Controversial new EU solvency rules threaten to create a fresh pensions crisis and load billions of pounds of extra costs on British businesses, a report to be published today will say.
The analysis, by the accountancy firm Deloitte, will warn that the average cost of imposing a proposed new Solvency II-style directive on a FTSE 100 pension scheme will be £2.5bn in terms of the extra liabilities they will incur.
The rules are being proposed by the European Insurance and Occupational Pensions Authority, which is currently consulting on applying the Solvency II-type framework to EU-based pension schemes and proposing changes to the funding of schemes and risk management processes.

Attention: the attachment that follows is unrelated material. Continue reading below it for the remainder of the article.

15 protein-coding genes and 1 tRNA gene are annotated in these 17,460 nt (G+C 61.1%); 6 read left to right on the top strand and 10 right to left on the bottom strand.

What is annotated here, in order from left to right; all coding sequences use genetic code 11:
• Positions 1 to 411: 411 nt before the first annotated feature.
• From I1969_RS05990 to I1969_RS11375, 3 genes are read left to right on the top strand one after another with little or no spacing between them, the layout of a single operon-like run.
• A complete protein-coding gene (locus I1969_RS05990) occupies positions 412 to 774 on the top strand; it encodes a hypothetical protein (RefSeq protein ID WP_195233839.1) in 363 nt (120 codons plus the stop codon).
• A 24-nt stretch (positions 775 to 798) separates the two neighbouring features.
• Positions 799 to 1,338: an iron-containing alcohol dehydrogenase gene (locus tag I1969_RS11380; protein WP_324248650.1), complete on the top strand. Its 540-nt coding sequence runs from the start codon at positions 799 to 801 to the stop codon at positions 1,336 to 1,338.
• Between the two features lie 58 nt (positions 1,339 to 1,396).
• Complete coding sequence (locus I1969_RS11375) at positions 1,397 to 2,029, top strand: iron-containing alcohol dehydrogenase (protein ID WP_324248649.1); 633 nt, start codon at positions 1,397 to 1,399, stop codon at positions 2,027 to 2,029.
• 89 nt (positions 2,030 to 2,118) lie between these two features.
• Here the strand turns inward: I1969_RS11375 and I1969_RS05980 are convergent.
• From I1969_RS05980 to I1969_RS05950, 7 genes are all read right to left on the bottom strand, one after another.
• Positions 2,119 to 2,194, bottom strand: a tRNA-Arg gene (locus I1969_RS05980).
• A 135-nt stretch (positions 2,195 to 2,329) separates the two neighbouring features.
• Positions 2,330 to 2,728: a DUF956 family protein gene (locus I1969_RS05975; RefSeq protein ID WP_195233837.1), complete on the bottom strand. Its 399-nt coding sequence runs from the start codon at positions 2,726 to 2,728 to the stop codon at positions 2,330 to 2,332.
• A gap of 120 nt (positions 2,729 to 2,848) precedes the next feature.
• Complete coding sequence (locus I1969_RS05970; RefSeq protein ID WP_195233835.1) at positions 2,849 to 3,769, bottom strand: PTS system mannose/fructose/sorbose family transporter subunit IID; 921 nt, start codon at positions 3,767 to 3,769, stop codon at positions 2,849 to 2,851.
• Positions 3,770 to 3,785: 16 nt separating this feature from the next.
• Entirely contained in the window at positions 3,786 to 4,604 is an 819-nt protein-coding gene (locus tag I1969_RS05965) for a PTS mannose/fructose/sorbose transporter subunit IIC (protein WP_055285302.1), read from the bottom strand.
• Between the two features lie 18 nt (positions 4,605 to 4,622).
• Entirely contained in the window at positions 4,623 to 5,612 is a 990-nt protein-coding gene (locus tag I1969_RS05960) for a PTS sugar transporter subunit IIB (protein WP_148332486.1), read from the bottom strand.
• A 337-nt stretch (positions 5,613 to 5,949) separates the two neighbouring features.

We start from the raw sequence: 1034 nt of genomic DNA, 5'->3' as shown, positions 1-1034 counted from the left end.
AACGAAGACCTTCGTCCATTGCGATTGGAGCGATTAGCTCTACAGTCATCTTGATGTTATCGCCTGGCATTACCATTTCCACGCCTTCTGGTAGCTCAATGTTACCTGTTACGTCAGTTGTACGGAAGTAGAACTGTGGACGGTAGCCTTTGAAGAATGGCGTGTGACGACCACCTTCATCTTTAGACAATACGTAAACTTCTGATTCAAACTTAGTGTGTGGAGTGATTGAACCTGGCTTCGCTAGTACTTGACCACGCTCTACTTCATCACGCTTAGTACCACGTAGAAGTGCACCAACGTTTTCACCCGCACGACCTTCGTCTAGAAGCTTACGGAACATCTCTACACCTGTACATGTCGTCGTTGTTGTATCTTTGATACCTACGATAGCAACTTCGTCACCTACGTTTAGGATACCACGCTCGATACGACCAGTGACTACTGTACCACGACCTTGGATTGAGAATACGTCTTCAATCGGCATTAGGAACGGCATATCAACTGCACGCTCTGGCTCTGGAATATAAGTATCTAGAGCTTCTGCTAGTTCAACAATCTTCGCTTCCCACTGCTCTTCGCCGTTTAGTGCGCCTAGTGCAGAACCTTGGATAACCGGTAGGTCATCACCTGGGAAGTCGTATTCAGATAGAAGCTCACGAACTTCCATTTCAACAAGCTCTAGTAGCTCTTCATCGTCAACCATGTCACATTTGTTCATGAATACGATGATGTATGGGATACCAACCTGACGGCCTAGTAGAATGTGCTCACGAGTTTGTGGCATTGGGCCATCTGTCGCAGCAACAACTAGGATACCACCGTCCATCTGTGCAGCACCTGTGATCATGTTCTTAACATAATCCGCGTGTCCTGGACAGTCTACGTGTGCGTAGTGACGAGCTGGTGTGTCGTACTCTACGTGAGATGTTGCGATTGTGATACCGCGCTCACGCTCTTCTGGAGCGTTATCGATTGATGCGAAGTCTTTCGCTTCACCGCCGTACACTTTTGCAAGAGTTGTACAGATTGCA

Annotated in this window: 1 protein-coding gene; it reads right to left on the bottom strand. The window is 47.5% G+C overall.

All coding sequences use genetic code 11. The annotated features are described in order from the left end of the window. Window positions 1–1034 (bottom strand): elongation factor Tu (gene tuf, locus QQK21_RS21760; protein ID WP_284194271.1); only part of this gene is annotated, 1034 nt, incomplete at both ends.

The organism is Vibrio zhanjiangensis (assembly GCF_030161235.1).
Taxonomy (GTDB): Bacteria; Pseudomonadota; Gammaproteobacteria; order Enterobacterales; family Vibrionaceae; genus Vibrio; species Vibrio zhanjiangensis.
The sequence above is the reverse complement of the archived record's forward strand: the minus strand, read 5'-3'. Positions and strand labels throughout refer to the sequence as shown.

The Deloitte survey, which covered large pension schemes and their sponsors, representing more than £100bn of liabilities, found that three-quarters believe the proposals will increase gross liabilities by between 20 per cent and 50 per cent.
For the average FTSE 100 company this would represent an increase of between £1bn to £2.5bn in liabilities.
The Solvency II regime on which the pensions rules will be based has been hugely controversial with the insurance industry. The insurance giant Prudential has threatened to quit the UK due to the changes being made.